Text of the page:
We don’t need it.. those who think it will benefit them should be aware it won’t in the long run except for Bakken.

      Reply
  13. Sarah Elliott

    Sir,
    Your immediate response on this is tantamount!
    Our future is at stake.
    What do we have to pay to find someone who cares???
    How much will it cost us?
    We cannot continue to pollute the planet.
    It is a finite entity.
    When it’s gone, so are we.

    Reply
  14. Briget

    Thank you for this great letter. Here in PA peoples land is being taken through eminent domain for the “Constitution Pipeline”

    The most unconstitutional series of events, I have been witness to. One family who has a maple tree farm which they produce maple syrup from had their trees felled while the taps for syrup were still in the trees. It’s a disgrace to democracy how the pipeline companies are treating people. Believe it or not, this was done before the permits were in place.

    It’s imperative we stop this assault on the American people for profits for corporations that are destroying our environment and our democracy.

    Reply
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  15. Pingback: Pipeline opponent needs our support | The Fallon Forum

  16. Matt Remle

    I strongly oppose the Dakota Access/Bakken pipeline its proposed route violates the 1868 Ft. Laramie treaty. Our Standing Rock Sioux tribe tribal government released the following:

    “the Dakota Access Pipeline violates Article 2 of the 1868 Fort Laramie Treaty which guarantees that the Standing Rock Sioux Tribe shall enjoy the “undisturbed use and occupation” of our permanent homeland, the Standing Rock Indian Reservation.”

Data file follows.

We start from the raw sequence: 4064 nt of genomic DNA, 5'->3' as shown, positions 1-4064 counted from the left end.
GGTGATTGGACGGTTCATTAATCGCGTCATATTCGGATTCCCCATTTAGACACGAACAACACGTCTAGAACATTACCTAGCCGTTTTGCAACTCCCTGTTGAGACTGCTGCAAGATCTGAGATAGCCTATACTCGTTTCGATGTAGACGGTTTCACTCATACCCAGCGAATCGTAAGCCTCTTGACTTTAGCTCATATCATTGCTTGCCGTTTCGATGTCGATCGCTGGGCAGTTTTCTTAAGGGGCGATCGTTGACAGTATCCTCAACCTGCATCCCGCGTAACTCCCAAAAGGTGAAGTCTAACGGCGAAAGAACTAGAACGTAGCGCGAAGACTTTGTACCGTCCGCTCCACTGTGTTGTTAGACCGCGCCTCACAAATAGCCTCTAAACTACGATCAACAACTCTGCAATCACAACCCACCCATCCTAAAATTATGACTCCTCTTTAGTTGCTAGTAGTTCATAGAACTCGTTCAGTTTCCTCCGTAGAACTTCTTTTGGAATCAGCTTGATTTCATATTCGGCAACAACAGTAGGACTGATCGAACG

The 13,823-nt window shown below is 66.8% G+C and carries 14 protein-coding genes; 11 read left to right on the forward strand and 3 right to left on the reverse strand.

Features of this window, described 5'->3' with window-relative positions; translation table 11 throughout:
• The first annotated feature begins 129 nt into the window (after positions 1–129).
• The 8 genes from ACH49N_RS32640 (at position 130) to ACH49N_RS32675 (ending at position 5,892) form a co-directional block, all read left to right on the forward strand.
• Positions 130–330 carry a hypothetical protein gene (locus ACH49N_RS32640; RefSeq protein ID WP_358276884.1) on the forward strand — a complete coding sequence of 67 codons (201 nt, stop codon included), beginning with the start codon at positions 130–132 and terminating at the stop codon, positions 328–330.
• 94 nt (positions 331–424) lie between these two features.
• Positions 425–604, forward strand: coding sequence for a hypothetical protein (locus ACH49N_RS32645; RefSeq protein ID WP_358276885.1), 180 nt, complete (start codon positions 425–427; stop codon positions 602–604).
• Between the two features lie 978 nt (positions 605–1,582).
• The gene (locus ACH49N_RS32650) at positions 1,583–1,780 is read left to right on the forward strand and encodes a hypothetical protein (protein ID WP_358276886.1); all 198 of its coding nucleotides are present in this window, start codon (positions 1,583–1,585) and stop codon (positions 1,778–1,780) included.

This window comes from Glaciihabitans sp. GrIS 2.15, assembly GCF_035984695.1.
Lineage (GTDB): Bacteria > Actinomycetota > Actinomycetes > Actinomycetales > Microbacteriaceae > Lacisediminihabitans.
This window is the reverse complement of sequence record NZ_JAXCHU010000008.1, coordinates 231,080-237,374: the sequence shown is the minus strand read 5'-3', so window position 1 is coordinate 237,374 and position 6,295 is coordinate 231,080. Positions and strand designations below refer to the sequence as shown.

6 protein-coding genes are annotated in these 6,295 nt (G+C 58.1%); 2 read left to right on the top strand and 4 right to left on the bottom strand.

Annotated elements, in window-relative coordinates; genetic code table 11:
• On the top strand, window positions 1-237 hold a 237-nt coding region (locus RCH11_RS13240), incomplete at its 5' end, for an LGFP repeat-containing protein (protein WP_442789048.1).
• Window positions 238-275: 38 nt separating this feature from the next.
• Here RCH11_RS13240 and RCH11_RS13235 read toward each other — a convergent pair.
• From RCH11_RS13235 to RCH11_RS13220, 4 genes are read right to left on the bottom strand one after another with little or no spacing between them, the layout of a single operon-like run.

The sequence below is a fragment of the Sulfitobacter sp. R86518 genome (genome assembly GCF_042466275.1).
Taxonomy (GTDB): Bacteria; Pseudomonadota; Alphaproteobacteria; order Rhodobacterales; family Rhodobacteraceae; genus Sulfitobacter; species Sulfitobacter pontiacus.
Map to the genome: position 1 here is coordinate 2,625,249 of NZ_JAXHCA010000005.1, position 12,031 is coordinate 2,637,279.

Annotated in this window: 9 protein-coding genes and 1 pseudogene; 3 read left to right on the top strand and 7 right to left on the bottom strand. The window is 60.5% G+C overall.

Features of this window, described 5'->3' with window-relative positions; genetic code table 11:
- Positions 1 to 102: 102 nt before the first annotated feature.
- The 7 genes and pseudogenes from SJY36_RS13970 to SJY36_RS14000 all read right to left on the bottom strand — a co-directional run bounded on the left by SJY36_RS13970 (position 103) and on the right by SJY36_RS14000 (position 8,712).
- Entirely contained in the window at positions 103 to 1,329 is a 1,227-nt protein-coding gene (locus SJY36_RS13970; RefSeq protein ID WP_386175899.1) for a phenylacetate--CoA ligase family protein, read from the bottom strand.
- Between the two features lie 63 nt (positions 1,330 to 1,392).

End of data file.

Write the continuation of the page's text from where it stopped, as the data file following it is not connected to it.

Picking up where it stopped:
Additionally, the pipeline will cross the Missouri river, source of drinking water for thousands, our tribal council stated this:

    “the Standing Rock Sioux Tribe relies on the waters of the life-giving Missouri River for our continued existence, and the Dakota Access Pipeline poses a serious risk to Mni Sose and to the very survival of our Tribe.”

    Stop violating treaties! Reject the Dakota Access/Bakken pipeline.

    Matt Remle

    Reply
  17. Susie Petra

    It is critical that we become leaders in transitioning away from fossil fuels, replacing these with clean energy….Increment, will not the solution. I urge you, Mr. President, to tell the Army Corps of Engineers to do due diligence in its assessment of the Dakota Access/Bakken Pipeline. The future of our land, water and property rights are at stake.

    Reply
  18. Liz Krebill Fox

    As Ed and others wrote above, this pipeline would be a disaster – environmentally and economically, and would put the lives/livelihoods of millions of people living in America’s heartland at risk. Please do all you can in your power to stop this debacle.

    Reply
  19. Pingback: Fallon Forum: Keep Fighting Bakken Pipeline | Blog for Iowa

  20. Glen Umbaugh

    Dear Mr. Obama: I very much appreciate your bold steps to combat climate change. Please consider executive action that would permanently close the Bakken oil field. Those fossil fuels are not needed today, would eliminate the need for the pipeline, and are the greatest source of ethane pollution on our planet.

    Sincerely,
    Glen R. Umbaugh

    Reply